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Can a defense attorney obtain my medical record through my medical provider?

New Lisbon, WI |

My medical record contains sensitive material unrelated to the event that occurred and I do not wish for that information to be made known. Can the defense attorney obtain or review my medical record by going through my medical provider?

Attorney Answers 5

  1. It would seem that you have an attorney given that a defense attorney is involved. I would ask you attorney. That said, when you have filed a lawsuit claiming injuries, your records become available to the defense.

  2. When you sue on claims that place your medical condition at issue, you impliedly consent to the release of your medical records. If you refuse to consent to the release of your medical records, you will, under general principles of law, be precluded from presenting evidence of your medical condition in your case.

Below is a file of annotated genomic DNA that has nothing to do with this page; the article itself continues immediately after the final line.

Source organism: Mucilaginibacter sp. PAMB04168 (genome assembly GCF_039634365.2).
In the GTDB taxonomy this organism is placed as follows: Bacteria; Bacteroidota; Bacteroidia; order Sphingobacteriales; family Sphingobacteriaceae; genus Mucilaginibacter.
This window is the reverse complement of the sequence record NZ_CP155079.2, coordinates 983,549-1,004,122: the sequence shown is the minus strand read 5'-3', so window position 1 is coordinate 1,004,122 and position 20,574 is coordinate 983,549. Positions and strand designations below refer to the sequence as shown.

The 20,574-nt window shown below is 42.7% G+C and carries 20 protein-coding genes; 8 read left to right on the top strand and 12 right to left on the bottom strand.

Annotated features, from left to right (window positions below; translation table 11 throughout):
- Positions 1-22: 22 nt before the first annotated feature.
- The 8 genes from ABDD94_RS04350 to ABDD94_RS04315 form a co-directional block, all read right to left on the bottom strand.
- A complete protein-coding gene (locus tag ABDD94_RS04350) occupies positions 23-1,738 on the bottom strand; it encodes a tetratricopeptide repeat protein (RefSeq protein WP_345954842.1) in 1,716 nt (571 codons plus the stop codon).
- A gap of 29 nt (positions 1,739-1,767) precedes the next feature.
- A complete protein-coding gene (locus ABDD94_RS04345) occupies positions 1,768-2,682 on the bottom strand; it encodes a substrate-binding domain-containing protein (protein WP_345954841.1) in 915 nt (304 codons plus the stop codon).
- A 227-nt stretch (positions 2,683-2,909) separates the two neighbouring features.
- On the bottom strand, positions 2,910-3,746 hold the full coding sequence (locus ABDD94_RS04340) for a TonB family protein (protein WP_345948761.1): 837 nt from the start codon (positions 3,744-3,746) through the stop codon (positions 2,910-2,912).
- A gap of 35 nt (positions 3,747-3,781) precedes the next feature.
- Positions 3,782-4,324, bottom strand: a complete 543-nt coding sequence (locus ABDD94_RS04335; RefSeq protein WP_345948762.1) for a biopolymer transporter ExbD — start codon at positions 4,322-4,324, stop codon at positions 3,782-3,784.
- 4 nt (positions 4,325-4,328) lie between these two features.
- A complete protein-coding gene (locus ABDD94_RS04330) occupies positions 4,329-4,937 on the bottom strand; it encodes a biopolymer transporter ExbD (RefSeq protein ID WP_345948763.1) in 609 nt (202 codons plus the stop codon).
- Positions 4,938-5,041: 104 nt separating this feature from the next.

Not legal advic as I don't practice law in Wisconsin. It's just a statement of general principles of law as applied to the facts you state. If you need legal advice, consult Wisconsin counsel. I practice in Vermont ONLY..

  3. They cannot get it unless you signed a medical authorization with the at fault party's insurance company and were given them by the insurance company. But no the defense attorney cannot go out and get your records from the medical provider directly without your written consent.

  4. Your lawyer can assist you with this issue. If there are sensitive, unrelated, personal matters in your medical record, your attorney can file for what is called a protective order which would prevent the defense gaining access to this particular information. Speak with your lawyer.

    Legal Disclaimer:

    If this information has been helpful, please indicate below.

    Mr. Lundeen is licensed to practice law in Florida and Vermont. The response herein is not legal advice and does not create an attorney/client relationship. The response is in the form of legal education and is intended to provide general information about the matter within the question. Oftentimes the question does not include significant and important facts and timelines that, if known, could significantly change the reply and make it unsuitable. Mr. Lundeen strongly advises the questioner to confer with an attorney in your state in order to ensure proper advice is received.

    This ans. does not create an attorney/client relationship.

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